Shaklee is pleased to bring you the best nutrition articles, with permission from the Harvard School of Public Health, to help you lead a healthier life. This week, we’re talking about the benefits of calcium and tips for building strong bones.
Calcium is key for healthy bones. Getting enough calcium from childhood through adulthood helps build bones up and then helps slow the loss of bone as we age.
Interestingly, milk isn’t the only, or even the best, source of calcium. Good non-dairy sources of calcium include collards, bok choy, fortified soy milk, baked beans, and supplements that contain both calcium and vitamin D (more beneficial for bone health than taking calcium ).
Here are 5 tips to help you get the right nutrition for your bones:
- Look beyond the dairy aisle. Limit milk and other dairy foods to no more than one to two servings per day. More won’t necessarily do your bones any good—and less is fine, as long as you get enough calcium from other sources. Calcium-rich non-dairy foods include leafy, green vegetables and broccoli, both of which are also great sources of vitamin K, another key nutrient for bone health. Beans and tofu can also supply calcium.
- Get your vitamin D. Vitamin D plays a key role along with calcium in boosting bone health. Look for a multivitamin that supplies 1,000 IU of vitamin D per day. If your multi only has 400 IU of vitamin D, consider taking an extra supplement to get you up to 1,000 IU or 2,000 IU per day.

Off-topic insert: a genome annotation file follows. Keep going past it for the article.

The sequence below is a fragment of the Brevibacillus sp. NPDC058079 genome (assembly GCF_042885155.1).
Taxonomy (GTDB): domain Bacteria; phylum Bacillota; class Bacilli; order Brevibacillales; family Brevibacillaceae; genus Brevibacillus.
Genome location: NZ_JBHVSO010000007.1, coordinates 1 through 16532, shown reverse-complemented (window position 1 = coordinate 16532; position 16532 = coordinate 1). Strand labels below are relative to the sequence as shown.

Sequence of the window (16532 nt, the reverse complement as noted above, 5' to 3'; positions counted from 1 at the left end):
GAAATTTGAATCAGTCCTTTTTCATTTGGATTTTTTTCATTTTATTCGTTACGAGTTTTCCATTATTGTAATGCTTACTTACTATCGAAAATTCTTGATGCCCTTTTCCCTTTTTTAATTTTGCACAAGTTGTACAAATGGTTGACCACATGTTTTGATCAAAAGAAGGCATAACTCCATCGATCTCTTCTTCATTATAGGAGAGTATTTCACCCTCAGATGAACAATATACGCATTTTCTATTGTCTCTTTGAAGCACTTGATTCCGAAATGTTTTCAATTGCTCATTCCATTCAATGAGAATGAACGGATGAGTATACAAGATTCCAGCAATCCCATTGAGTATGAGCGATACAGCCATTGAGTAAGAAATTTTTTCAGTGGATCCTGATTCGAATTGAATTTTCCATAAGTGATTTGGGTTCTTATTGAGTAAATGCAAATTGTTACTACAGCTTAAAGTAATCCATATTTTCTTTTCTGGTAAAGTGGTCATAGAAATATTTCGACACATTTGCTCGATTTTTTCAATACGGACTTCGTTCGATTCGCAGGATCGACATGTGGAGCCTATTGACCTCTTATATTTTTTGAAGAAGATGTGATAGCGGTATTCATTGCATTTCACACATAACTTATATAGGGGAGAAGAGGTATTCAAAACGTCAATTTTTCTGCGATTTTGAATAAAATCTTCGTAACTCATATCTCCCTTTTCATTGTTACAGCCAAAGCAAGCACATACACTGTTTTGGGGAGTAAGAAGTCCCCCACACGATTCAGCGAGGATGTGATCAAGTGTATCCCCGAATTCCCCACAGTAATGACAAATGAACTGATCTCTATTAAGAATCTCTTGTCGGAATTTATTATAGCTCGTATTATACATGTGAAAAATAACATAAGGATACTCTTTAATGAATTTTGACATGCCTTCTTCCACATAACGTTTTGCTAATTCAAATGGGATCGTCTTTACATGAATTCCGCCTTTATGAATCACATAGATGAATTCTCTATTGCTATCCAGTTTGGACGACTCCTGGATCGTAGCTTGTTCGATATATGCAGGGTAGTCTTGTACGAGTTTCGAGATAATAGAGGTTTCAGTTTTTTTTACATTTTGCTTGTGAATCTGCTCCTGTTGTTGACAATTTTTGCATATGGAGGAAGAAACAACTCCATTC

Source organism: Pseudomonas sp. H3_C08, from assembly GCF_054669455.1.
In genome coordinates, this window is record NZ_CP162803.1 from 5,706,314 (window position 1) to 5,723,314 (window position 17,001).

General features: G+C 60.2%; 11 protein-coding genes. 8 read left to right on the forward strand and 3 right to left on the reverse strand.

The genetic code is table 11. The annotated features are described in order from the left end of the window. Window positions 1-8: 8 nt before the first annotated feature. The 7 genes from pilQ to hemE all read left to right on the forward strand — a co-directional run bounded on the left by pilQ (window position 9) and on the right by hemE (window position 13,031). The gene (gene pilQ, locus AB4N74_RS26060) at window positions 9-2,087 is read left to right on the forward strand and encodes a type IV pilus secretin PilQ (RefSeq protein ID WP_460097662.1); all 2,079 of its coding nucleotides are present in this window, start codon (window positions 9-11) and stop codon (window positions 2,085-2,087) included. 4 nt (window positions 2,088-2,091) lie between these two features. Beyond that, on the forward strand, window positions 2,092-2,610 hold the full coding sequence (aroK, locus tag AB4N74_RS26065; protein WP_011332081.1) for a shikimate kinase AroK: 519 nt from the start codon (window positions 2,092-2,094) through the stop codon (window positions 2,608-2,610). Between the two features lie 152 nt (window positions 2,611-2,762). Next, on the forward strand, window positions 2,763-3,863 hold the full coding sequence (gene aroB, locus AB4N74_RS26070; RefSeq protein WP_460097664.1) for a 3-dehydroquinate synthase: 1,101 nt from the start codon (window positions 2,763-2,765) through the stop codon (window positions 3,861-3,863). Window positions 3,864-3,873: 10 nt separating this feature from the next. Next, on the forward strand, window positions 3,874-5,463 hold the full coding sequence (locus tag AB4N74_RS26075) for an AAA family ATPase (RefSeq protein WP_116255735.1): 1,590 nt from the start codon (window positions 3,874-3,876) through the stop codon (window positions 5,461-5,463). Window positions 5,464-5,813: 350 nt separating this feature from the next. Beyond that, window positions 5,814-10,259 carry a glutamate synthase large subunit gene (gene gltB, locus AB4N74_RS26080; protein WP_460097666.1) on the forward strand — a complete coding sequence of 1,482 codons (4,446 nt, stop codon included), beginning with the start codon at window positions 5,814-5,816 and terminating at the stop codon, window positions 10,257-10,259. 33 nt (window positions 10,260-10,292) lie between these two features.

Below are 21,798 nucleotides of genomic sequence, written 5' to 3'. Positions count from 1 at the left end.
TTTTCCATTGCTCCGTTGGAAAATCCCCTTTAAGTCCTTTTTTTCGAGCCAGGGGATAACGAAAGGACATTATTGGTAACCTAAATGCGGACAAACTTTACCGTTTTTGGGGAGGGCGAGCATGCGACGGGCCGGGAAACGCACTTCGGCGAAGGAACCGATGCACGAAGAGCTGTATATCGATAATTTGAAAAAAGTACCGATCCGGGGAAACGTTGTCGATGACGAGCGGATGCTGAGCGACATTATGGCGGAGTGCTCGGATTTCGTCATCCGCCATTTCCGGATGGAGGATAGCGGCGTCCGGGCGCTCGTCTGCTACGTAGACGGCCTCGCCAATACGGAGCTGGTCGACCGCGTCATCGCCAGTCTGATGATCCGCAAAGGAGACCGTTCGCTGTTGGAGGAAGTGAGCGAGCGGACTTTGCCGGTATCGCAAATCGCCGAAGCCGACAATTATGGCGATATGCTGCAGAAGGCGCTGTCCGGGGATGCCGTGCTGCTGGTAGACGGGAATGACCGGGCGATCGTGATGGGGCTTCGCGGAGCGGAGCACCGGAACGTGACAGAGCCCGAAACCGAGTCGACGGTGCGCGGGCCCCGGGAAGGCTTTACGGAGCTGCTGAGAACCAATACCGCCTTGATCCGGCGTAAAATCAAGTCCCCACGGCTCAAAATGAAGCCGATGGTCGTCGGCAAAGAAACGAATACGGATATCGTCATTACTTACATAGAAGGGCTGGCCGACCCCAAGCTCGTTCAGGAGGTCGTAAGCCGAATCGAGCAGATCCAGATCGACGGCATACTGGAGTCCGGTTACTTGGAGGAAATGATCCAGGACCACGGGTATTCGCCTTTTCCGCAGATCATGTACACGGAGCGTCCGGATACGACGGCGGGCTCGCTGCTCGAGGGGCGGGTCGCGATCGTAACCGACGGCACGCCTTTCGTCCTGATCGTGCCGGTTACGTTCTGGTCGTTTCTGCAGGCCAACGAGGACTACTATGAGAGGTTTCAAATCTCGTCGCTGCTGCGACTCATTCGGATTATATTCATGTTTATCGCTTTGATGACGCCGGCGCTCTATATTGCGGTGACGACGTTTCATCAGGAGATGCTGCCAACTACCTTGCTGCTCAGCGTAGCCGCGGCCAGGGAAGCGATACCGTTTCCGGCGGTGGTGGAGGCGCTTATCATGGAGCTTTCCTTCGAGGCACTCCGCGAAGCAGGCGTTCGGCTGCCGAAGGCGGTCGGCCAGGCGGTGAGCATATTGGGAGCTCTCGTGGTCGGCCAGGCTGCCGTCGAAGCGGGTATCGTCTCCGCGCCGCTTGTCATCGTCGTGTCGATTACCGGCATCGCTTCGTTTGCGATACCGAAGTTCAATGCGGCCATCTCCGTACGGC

- Get active. Regular exercise, especially weight-bearing exercise such as walking or jogging, is an essential part of building and maintaining strong bones.
- Be careful about getting too much retinol (vitamin A). Don’t go overboard on fortified milk, energy bars, and breakfast cereals, all of which can be high in bone-weakening vitamin A. Many multivitamin makers have removed much or all retinol and replaced it with beta-carotene, which does not harm bones.
- Help your kids build strong bones. Youth and young adulthood is the period when bones build up to their peak strength. Helping youth lead a bone-healthy lifestyle—with exercise, adequate calcium, and adequate vitamin D—can help them keep strong bones through all their adult years.
You can read more about calcium on the Harvard School of Public Health blog here.